Long-time readers of these posts will know that I’m forever going on about the importance of grouping. I can hear the groans already – ‘Rob, not another grouping article!‘ Grouping however, isn’t quite as simple as you might think.
Consider the following two targets:
I wanted to show you this to highlight the difference between accuracy and precision. With a higher degree of accuracy, we end up with our arrows landing closer to the gold – as per the diagram on the left.
What we really want to be aiming to achieve though is precision. Precision is subtly different from accuracy, and is the degree to which your arrows land in the same place. You can be precise but in-accurate (as in the right hand target), which actually is much harder to achieve. Given enough practice we all can become reasonably accurate as our mental image of the target improves, but being precise requires good, repeatable technique.
The reason this is so much better than simply being accurate, is that it makes our shooting predictable. We can hold all other factors equal as we learn over time to become more precise.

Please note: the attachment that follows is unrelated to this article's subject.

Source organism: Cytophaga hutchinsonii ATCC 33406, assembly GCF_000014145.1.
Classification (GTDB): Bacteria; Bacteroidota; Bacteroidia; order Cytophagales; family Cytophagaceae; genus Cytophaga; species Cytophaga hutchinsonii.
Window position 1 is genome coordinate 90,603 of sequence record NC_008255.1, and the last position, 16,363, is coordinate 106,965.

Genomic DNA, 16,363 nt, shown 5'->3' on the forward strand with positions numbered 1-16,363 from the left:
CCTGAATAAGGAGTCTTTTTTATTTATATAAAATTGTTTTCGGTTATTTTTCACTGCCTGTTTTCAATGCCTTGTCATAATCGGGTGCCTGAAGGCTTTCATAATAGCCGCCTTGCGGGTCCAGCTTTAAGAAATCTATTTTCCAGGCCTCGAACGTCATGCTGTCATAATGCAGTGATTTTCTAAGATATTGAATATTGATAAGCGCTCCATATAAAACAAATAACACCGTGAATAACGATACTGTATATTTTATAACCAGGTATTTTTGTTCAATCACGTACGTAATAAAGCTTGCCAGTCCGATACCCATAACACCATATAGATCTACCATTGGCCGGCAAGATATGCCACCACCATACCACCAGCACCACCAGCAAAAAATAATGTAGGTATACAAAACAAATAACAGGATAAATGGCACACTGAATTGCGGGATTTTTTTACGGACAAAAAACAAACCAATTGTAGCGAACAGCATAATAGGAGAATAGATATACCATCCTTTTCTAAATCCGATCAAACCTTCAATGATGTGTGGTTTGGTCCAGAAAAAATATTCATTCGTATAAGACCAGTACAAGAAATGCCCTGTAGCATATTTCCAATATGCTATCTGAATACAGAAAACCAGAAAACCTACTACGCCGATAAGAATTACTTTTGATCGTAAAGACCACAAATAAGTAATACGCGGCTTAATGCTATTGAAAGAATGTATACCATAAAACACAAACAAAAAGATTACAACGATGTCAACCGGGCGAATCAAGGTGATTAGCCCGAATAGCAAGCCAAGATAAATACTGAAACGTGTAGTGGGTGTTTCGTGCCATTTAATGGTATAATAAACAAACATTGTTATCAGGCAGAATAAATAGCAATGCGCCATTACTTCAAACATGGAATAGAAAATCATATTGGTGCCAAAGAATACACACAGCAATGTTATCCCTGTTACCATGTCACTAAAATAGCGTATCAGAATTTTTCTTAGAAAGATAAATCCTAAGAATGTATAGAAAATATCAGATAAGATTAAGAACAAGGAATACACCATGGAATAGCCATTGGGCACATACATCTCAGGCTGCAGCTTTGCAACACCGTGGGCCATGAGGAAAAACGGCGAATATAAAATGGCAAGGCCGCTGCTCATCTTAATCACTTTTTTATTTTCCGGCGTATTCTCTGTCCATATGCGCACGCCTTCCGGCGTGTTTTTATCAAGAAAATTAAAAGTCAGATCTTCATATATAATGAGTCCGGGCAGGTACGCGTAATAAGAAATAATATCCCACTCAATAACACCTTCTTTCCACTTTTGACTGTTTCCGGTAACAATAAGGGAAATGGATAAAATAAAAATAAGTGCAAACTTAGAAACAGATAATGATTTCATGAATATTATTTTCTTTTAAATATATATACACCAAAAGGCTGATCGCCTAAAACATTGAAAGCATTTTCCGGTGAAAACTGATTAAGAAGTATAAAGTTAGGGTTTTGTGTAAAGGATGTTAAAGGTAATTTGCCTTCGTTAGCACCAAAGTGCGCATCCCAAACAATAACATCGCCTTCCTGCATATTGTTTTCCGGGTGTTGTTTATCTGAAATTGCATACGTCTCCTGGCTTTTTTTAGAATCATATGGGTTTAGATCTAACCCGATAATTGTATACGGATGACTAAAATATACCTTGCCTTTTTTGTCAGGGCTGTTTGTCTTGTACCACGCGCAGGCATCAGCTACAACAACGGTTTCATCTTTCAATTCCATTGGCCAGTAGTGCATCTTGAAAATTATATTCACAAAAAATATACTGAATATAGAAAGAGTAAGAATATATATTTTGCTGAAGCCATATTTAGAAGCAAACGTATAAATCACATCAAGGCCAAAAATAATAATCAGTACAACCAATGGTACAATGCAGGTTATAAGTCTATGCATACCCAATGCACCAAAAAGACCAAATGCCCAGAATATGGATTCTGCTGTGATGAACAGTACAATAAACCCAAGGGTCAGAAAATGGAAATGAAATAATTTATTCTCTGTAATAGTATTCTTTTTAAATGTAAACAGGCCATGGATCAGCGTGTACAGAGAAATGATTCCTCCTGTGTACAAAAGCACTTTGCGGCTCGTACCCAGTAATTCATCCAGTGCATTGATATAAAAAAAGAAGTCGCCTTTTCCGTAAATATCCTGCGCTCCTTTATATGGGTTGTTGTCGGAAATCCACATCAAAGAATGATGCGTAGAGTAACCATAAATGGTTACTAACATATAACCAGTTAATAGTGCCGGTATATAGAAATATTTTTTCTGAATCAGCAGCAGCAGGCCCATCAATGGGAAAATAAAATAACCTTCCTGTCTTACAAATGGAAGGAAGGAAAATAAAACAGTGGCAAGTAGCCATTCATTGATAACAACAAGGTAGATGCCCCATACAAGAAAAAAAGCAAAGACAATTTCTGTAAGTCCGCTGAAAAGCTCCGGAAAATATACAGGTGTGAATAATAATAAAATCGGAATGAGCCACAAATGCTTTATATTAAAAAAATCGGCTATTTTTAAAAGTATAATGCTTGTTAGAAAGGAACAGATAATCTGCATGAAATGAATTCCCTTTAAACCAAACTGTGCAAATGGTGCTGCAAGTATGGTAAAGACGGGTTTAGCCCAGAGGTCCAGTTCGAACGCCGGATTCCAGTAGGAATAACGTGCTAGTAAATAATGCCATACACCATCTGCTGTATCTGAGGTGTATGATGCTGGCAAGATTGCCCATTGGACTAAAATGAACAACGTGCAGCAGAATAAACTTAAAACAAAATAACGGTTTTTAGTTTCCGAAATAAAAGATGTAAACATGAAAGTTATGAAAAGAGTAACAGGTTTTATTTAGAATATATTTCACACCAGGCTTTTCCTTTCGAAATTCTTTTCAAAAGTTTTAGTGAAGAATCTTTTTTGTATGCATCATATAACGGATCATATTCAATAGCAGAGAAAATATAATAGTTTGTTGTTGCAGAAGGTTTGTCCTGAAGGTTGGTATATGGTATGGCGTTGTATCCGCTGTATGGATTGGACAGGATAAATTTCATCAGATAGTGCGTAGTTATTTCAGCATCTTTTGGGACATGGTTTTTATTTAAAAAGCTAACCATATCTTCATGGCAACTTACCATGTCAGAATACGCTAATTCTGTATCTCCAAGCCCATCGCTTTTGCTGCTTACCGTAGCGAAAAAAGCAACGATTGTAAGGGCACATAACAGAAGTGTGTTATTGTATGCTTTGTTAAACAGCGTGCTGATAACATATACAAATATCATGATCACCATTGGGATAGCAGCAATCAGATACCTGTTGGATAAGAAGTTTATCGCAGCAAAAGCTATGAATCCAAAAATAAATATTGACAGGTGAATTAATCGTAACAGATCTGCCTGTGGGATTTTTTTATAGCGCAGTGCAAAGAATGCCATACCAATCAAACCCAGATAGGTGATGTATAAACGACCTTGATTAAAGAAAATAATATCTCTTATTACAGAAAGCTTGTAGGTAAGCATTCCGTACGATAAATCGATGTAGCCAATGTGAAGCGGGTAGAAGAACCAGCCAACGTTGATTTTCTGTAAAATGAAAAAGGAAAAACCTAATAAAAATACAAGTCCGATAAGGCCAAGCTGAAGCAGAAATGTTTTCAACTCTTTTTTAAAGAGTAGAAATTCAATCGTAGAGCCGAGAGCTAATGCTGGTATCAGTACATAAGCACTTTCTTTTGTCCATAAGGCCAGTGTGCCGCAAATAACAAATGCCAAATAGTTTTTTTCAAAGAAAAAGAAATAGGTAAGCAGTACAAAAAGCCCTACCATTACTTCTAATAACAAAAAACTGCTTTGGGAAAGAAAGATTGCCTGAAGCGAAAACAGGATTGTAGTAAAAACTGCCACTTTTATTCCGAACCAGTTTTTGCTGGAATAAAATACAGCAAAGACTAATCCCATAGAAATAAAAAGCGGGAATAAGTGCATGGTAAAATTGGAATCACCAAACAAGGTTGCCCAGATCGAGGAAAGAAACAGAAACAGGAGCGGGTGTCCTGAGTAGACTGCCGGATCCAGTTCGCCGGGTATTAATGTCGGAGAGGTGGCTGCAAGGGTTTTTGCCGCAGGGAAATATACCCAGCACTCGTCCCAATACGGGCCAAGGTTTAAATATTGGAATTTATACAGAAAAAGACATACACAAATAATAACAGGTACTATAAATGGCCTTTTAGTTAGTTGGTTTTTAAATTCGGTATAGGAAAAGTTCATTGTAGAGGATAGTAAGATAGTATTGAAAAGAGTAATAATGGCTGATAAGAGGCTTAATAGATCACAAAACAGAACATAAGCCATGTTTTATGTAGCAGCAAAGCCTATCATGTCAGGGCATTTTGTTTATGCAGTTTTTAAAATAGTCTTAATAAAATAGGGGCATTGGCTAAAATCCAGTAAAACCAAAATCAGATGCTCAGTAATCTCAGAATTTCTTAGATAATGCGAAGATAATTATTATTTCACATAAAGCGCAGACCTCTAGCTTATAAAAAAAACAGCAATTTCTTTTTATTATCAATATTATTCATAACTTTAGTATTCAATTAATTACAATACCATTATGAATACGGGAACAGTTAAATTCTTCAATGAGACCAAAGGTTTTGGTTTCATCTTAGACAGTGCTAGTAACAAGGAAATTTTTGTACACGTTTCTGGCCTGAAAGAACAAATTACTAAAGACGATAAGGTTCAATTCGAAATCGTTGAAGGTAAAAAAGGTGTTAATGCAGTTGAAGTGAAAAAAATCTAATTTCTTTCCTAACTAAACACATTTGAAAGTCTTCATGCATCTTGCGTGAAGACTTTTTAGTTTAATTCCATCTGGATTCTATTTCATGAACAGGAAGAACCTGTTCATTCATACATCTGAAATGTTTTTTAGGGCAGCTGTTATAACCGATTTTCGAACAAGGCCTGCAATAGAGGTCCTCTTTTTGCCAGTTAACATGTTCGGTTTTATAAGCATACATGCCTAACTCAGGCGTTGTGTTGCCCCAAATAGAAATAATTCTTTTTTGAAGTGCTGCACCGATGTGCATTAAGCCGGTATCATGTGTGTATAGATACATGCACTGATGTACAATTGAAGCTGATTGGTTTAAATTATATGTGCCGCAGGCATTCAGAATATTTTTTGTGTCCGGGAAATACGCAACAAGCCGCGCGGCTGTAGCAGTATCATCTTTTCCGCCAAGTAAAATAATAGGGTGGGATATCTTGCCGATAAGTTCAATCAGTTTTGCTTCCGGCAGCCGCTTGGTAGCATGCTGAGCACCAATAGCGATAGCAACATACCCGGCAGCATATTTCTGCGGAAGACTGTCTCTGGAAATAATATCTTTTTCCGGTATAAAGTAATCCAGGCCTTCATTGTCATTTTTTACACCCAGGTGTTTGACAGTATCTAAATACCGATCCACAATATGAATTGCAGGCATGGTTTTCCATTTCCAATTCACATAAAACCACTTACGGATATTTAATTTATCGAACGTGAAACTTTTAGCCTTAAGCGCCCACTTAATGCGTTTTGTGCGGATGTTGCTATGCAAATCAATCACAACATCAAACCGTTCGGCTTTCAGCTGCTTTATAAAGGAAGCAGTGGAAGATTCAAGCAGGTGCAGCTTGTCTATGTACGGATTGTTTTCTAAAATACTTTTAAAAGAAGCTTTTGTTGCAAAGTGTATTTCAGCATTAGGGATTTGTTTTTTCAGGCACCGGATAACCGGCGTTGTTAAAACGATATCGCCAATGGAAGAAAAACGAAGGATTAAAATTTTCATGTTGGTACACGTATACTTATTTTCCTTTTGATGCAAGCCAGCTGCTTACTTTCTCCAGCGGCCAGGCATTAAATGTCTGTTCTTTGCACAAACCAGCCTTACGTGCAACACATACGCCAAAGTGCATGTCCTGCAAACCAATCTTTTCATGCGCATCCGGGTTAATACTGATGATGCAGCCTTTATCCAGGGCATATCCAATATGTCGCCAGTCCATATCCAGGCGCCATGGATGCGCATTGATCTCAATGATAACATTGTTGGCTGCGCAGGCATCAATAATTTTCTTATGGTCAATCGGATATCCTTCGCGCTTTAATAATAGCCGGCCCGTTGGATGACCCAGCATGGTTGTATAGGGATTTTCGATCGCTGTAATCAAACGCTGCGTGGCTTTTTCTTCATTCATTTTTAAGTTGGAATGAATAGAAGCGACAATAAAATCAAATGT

The best archers are the ones that are most precise, that repeat good technique on every shot. They’re relatively hard to come by, and I don’t even pretend to count myself among their numbers. My shooting is generally pretty accurate, but largely scattered and un-precise. Maybe I drink too much, or don’t take it seriously enough! It’s hard to say.
If you want to shoot competitively, you need to focus on precision. Accuracy will come with practice.
Over the next few weeks I’ll be introducing my first guest author Nadeem Ahmad, who specialises in Asian traditional archery – something I find fascinating but know very little about. Keep an eye out for his first article later this week.
I am still on the lookout for new contributors (paid and non-paid)– if you would like to show off your traditional archery expertise and knowledge and earn a few extra quid for doing it, please read the contributor guidelines.